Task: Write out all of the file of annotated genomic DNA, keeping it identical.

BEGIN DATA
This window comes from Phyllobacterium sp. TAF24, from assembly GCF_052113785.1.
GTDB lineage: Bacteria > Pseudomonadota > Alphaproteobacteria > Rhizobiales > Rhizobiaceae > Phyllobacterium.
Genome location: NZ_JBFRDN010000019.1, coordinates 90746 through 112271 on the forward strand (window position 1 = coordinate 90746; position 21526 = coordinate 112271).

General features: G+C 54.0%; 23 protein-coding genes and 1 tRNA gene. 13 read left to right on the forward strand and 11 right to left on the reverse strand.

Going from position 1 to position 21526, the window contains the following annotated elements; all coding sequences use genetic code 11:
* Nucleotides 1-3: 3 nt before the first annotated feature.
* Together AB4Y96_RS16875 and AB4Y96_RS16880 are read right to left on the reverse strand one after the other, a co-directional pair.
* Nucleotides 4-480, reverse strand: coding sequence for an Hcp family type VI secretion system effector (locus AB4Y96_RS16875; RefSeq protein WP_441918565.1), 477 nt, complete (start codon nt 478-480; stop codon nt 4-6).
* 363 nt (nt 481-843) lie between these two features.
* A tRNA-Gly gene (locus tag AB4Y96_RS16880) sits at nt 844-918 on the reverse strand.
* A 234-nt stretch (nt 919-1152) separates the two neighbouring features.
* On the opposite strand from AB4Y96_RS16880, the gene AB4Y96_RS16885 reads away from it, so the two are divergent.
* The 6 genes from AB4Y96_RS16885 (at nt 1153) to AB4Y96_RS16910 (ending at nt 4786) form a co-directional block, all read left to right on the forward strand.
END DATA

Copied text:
This window comes from Phyllobacterium sp. TAF24, from assembly GCF_052113785.1.
GTDB lineage: Bacteria > Pseudomonadota > Alphaproteobacteria > Rhizobiales > Rhizobiaceae > Phyllobacterium.
Genome location: NZ_JBFRDN010000019.1, coordinates 90746 through 112271 on the forward strand (window position 1 = coordinate 90746; position 21526 = coordinate 112271).

General features: G+C 54.0%; 23 protein-coding genes and 1 tRNA gene. 13 read left to right on the forward strand and 11 right to left on the reverse strand.

Going from position 1 to position 21526, the window contains the following annotated elements; all coding sequences use genetic code 11:
* Nucleotides 1-3: 3 nt before the first annotated feature.
* Together AB4Y96_RS16875 and AB4Y96_RS16880 are read right to left on the reverse strand one after the other, a co-directional pair.
* Nucleotides 4-480, reverse strand: coding sequence for an Hcp family type VI secretion system effector (locus AB4Y96_RS16875; RefSeq protein WP_441918565.1), 477 nt, complete (start codon nt 478-480; stop codon nt 4-6).
* 363 nt (nt 481-843) lie between these two features.
* A tRNA-Gly gene (locus tag AB4Y96_RS16880) sits at nt 844-918 on the reverse strand.
* A 234-nt stretch (nt 919-1152) separates the two neighbouring features.
* On the opposite strand from AB4Y96_RS16880, the gene AB4Y96_RS16885 reads away from it, so the two are divergent.
* The 6 genes from AB4Y96_RS16885 (at nt 1153) to AB4Y96_RS16910 (ending at nt 4786) form a co-directional block, all read left to right on the forward strand.